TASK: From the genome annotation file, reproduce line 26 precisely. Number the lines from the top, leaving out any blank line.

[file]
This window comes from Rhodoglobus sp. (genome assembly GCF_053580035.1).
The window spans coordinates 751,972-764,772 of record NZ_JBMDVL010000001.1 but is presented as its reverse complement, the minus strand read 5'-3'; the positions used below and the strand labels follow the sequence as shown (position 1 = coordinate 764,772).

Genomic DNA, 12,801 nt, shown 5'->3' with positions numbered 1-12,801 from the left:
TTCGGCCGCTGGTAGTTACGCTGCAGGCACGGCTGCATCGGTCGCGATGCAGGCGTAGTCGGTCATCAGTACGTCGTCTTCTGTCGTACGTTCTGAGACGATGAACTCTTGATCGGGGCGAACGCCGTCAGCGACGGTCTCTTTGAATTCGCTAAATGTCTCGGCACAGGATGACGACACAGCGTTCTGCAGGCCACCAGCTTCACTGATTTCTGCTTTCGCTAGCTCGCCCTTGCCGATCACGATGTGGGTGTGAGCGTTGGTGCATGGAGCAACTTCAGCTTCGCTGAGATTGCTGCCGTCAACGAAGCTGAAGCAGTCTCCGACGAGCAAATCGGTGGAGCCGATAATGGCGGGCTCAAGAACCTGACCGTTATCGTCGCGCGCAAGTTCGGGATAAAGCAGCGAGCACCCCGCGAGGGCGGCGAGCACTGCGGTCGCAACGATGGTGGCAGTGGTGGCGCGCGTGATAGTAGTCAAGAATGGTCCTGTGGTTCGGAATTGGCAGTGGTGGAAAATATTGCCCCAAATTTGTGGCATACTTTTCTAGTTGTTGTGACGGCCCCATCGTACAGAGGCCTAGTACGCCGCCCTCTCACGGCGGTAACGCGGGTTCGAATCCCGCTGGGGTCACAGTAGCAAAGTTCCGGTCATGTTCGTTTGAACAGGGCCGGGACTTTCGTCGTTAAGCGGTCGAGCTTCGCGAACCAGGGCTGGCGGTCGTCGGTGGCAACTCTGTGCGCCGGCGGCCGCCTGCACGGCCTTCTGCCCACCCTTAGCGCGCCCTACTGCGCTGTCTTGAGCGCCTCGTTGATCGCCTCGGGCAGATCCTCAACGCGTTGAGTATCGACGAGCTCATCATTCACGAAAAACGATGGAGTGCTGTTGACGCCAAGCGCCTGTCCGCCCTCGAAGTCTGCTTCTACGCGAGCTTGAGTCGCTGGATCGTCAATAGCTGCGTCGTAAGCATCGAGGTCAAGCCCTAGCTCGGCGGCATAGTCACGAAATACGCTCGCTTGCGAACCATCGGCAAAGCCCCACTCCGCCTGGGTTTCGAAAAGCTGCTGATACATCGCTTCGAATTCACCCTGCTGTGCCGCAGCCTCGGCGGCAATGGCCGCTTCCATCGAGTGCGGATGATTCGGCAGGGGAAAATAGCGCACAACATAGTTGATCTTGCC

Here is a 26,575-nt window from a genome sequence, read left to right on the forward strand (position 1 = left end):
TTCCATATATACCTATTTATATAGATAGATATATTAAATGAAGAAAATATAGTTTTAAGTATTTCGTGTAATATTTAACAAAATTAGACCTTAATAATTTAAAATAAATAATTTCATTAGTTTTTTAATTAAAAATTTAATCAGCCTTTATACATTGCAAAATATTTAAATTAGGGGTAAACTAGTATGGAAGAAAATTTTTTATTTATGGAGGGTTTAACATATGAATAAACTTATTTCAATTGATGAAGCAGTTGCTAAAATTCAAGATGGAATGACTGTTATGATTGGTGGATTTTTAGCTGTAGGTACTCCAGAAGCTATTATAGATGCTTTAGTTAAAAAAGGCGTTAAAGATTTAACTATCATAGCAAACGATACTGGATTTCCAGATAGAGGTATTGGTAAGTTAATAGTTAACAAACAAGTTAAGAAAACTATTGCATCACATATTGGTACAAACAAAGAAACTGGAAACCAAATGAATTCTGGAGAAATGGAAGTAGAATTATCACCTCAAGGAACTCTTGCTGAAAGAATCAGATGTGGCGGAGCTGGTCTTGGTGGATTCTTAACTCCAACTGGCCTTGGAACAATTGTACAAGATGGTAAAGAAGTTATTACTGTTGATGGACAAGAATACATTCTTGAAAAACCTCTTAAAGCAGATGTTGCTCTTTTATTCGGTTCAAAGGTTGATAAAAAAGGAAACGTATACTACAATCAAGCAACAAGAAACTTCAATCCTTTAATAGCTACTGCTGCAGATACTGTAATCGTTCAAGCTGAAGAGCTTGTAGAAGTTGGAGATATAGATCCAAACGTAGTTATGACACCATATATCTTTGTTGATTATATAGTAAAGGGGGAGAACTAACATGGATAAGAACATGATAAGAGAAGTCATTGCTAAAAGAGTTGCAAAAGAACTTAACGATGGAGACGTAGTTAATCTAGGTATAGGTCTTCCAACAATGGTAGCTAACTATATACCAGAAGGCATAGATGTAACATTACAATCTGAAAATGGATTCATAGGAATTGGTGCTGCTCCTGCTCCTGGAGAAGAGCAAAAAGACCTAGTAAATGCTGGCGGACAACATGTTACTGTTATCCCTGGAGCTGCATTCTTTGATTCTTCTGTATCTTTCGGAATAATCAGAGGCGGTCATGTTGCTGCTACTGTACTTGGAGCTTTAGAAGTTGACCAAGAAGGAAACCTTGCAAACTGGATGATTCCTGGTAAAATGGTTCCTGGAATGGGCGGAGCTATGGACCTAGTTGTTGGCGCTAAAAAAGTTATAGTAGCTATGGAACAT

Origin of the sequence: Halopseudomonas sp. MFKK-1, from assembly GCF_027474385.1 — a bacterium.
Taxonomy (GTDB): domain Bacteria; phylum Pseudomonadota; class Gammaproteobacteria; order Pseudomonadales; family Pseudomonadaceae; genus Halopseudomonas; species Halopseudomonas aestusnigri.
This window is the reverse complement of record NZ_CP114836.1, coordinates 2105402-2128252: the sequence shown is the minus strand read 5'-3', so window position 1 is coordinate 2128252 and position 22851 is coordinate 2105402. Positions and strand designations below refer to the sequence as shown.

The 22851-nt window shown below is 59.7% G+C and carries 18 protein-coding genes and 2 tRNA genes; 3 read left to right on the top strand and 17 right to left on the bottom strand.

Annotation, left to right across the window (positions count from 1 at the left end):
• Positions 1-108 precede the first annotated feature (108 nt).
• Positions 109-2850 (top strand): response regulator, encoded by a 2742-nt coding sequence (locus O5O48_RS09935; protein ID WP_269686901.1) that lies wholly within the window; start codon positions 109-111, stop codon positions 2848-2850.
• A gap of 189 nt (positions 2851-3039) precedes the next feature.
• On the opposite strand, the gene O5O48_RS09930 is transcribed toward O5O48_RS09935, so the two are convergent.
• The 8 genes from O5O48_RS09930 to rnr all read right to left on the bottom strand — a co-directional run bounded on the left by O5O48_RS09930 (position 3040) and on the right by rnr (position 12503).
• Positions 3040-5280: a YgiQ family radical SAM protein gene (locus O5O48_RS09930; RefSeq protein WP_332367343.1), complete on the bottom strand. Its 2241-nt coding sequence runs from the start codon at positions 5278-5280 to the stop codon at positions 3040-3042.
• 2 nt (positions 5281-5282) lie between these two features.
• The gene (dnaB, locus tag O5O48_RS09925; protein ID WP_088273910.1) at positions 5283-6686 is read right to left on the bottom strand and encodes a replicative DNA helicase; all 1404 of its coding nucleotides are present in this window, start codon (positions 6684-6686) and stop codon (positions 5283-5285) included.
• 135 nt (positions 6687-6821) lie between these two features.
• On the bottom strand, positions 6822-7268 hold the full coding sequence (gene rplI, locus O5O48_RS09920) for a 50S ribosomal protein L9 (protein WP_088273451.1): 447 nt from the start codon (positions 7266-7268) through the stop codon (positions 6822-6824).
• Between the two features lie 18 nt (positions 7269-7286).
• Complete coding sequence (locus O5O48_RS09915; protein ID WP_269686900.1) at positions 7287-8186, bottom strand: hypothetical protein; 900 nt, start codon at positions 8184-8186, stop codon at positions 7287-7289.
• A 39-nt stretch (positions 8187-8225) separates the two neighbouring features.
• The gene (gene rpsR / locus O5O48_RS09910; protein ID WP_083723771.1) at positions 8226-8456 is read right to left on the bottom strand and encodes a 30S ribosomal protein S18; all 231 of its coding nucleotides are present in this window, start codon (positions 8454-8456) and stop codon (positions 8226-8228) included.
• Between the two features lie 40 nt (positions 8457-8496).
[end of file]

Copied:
• Between the two features lie 40 nt (positions 8457-8496).